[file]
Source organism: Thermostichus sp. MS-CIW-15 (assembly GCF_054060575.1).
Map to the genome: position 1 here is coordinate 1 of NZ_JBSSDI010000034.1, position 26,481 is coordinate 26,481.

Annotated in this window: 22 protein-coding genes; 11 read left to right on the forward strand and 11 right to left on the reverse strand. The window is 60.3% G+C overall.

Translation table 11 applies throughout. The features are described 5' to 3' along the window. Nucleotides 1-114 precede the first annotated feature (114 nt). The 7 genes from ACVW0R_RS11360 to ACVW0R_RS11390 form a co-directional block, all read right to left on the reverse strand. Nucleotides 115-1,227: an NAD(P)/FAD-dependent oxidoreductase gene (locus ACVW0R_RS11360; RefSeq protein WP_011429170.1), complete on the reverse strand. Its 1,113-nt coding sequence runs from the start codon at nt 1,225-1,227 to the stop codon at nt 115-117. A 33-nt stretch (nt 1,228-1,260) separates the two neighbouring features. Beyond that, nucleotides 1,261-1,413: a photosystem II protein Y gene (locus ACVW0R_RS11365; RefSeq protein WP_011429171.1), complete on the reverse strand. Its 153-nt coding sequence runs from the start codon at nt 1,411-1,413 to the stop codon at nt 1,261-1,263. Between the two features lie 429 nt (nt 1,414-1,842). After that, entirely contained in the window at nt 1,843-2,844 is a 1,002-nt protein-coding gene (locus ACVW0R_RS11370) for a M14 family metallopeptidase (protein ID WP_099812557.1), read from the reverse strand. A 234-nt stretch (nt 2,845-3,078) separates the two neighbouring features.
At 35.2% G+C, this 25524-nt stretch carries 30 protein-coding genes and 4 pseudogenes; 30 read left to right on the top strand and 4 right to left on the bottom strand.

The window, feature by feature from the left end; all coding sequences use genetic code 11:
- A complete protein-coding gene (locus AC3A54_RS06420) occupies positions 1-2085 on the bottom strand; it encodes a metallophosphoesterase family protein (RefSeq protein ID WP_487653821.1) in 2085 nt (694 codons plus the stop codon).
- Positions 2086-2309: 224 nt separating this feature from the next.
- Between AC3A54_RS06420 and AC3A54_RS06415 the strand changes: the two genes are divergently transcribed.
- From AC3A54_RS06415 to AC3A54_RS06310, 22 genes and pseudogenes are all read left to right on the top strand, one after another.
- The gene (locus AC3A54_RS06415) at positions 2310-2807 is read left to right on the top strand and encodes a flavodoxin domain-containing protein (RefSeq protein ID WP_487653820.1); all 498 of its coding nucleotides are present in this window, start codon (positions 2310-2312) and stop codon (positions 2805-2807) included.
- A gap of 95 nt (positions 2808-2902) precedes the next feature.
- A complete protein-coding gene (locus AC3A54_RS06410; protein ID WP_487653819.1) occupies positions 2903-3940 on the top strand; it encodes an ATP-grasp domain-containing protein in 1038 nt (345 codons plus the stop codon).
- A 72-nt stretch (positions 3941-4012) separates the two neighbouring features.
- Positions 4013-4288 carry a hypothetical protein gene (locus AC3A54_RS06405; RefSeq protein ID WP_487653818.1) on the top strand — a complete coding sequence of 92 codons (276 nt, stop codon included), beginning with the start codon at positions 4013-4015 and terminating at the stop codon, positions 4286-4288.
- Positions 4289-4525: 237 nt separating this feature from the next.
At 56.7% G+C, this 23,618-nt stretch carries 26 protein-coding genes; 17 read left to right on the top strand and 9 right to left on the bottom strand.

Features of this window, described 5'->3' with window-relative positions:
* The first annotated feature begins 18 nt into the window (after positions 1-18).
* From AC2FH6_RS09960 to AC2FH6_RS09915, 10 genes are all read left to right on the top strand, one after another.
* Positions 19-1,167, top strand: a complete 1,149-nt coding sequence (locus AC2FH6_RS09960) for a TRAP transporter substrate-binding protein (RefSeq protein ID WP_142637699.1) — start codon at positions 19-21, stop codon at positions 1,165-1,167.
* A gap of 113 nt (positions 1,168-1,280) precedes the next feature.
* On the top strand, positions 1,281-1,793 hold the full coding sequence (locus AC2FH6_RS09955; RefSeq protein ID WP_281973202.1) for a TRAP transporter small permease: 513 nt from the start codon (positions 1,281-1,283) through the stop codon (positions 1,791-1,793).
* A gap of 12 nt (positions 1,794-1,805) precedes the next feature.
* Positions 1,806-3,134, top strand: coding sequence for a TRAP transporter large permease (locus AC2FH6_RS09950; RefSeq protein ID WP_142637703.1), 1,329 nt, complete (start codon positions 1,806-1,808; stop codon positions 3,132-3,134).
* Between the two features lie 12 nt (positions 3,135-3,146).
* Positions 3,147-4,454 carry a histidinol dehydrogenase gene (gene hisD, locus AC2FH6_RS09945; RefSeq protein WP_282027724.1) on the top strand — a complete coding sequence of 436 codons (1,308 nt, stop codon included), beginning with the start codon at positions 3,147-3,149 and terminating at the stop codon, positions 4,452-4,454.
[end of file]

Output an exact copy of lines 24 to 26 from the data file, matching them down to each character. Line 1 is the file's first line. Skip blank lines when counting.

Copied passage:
* A gap of 12 nt (positions 1,794-1,805) precedes the next feature.
* Positions 1,806-3,134, top strand: coding sequence for a TRAP transporter large permease (locus AC2FH6_RS09950; RefSeq protein ID WP_142637703.1), 1,329 nt, complete (start codon positions 1,806-1,808; stop codon positions 3,132-3,134).
* Between the two features lie 12 nt (positions 3,135-3,146).